An international team of researchers,led by the Italian Istituto Nazionale di Astrofisica (INAF) and the Harvard-Smithsonian Center for Astrophysics, has located the last of the universe’s missing ordinary matter, known as baryons.
Scientists have only been able to identify around two-thirds of the baryons that should have been created by the Big Bang - a dilemma referred to as the “missing baryon problem.” It is thought that around 60% of baryons exist in the diffuse clouds of gas that fill the vast space between galaxies, while another 10% can be found inside the galaxies themselves.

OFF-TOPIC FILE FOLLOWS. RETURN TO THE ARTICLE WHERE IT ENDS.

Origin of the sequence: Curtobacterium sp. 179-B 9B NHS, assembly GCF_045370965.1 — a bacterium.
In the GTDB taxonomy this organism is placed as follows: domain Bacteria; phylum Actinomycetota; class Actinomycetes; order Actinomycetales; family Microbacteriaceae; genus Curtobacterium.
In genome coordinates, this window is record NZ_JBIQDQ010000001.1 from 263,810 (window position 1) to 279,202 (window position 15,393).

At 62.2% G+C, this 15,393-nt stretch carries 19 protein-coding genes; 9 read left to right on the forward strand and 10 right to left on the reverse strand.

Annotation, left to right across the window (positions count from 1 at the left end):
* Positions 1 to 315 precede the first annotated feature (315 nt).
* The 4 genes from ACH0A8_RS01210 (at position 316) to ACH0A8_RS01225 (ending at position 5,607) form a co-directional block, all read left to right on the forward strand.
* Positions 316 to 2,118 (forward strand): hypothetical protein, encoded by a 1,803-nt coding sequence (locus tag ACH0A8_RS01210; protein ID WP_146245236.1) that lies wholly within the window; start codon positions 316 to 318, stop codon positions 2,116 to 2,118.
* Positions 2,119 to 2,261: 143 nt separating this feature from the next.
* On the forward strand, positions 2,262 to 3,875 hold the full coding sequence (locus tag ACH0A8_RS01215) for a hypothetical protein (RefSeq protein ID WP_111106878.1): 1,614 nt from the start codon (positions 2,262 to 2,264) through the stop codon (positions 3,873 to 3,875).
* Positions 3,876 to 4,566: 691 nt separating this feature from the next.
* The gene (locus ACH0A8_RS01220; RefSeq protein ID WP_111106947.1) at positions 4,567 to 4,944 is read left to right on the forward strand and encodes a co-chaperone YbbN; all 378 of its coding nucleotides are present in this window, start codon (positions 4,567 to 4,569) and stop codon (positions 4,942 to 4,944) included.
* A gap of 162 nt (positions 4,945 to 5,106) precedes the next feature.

The research team analyzed radiation emitted by a distant object called 1ES 1553 which is a quasar, an extremely bright object found in the center of some distant galaxies that are powered by gas spiraling at high velocity into supermassive black holes. Analyzing how radiation from the quasar passes through space, after a 20-year-long experiment, the scientists found signatures of a form of oxygen gas in web-like patterns, known as the warm-hot intergalactic medium (WHIM), located in regions that lie between 1ES 1553 and our Solar System. When the researchers extrapolated the density of the gas in this region to the entire universe, they found it could account for the hidden 30% of matter. The researchers still need to confirm their findings by analyzing the radiation from different quasars. Finding the missing baryons is important to finally put together the puzzles about how the universe began.